Funding the Fundamentalists

The motives of the White House and the CIA were shaped by the Cold War: a determination to kill as many Soviet soldiers as possible and the desire to restore some aura of rugged machismo as well as credibility that U.S. leaders feared they had lost when the Shah of Iran was overthrown. The CIA had no intricate strategy for the war it was unleashing in Afghanistan. Howard Hart, the agency's representative in the Pakistani capital, told Coll that he understood his orders as: "You're a young man; here's your bag of money, go raise hell. Don't fuck it up, just go out there and kill Soviets." These orders came from a most peculiar American. William Casey, the CIA's director from January 1981 to January 1987, was a Catholic Knight of Malta educated by Jesuits. Statues of the Virgin Mary filled his mansion, called "Maryknoll," on Long Island. He attended mass daily and urged Christianity on anyone who asked his advice. Once settled as CIA director under Reagan, he began to funnel covert action funds through the Catholic Church to anti-Communists in Poland and Central America, sometimes in violation of American law. He believed fervently that by increasing the Catholic Church's reach and power he could contain Communism's advance, or reverse it. From Casey's convictions grew the most important U.S. foreign policies of the 1980s – support for an international anti-Soviet crusade in Afghanistan and sponsorship of state terrorism in Nicaragua, El Salvador, and Guatemala.

Casey knew next to nothing about Islamic fundamentalism or the grievances of Middle Eastern nations against Western imperialism. He saw political Islam and the Catholic Church as natural allies in the counter-strategy of covert action to thwart Soviet imperialism. He believed that the USSR was trying to strike at the U.S. in Central America and in the oil-producing states of the Middle East. He supported Islam as a counter to the Soviet Union's atheism, and Coll suggests that he sometimes conflated lay Catholic organizations such as Opus Dei with the Muslim Brotherhood, the Egyptian extremist organization, of which Ayman al-Zawahiri, Osama bin Laden's chief lieutenant, was a passionate member. The Muslim Brotherhood' s branch in Pakistan, the Jamaat-e-Islami, was strongly backed by the Pakistani army, and Coll writes that Casey, more than any other American, was responsible for welding the alliance of the CIA, Saudi intelligence, and the army of General Mohammed Zia-ul-Haq, Pakistan's military dictator from 1977 to 1988. On the suggestion of the Pakistani Inter-Services Intelligence (ISI) organization, Casey went so far as to print thousands of copies of the Koran, which he shipped to the Afghan frontier for distribution in Afghanistan and Soviet Uzbekistan. He also fomented, without presidential authority, Muslim attacks inside the USSR and always held that the CIA's clandestine officers were too timid. He preferred the type represented by his friend Oliver North.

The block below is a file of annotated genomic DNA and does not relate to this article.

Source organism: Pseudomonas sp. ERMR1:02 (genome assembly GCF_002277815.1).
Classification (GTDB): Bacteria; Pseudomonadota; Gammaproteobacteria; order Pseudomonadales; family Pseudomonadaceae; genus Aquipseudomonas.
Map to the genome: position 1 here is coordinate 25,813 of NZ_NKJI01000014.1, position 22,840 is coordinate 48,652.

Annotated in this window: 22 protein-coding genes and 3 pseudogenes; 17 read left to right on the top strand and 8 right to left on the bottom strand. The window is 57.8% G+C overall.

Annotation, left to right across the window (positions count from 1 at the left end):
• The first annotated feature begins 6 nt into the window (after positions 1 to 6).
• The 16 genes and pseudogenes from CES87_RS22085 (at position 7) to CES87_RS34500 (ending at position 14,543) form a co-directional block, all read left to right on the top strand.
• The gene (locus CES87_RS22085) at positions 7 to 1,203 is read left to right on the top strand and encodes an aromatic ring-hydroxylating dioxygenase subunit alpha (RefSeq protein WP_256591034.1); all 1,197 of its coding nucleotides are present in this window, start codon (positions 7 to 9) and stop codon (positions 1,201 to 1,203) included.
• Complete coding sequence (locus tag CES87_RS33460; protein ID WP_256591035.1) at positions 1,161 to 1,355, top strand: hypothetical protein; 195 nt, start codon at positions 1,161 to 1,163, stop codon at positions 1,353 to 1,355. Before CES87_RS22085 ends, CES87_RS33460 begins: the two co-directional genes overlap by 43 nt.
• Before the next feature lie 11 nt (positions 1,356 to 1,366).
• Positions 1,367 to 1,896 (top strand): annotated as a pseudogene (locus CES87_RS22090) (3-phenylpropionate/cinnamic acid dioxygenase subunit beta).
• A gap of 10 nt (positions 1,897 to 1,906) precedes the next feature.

Over time, Casey's position hardened into CIA dogma, which its agents, protected by secrecy from ever having their ignorance exposed, enforced in every way they could. The agency resolutely refused to help choose winners and losers among the Afghan jihad's guerrilla leaders. The result, according to Coll, was that "Zia-ul-Haq's political and religious agenda in Afghanistan gradually became the CIA's own." In the era after Casey, some scholars, journalists, and members of Congress questioned the agency's lavish support of the Pakistan-backed Islamist general Gulbuddin Hekmatyar, especially after he refused to shake hands with Ronald Reagan because he was an infidel. But Milton Bearden, the Islamabad station chief from 1986 to 1989, and Frank Anderson, chief of the Afghan task force at Langley, vehemently defended Hekmatyar on the grounds that "he fielded the most effective anti-Soviet fighters."

When I mention Afghanistan’s Liberation War against the Soviet Union I intend no disrespect towards common Afghans who sacrificed their lives for the sake of freedom and nor I am trying to mock their struggle but history’s record must be kept straight. As per a book “Charlie Wilson’s War by George Crile during the so-called Afghan Jihad following things did happen;

“There were frightening posters and official briefings from the moment the soldiers got off the transport planes at Bagram Air Base, whispers about what had happened to their colleagues. They all knew about the fanatic Gulbuddin Hekmatyar’s practice of leaving armless and legless Soviet soldiers on the road. {Page 288-489}.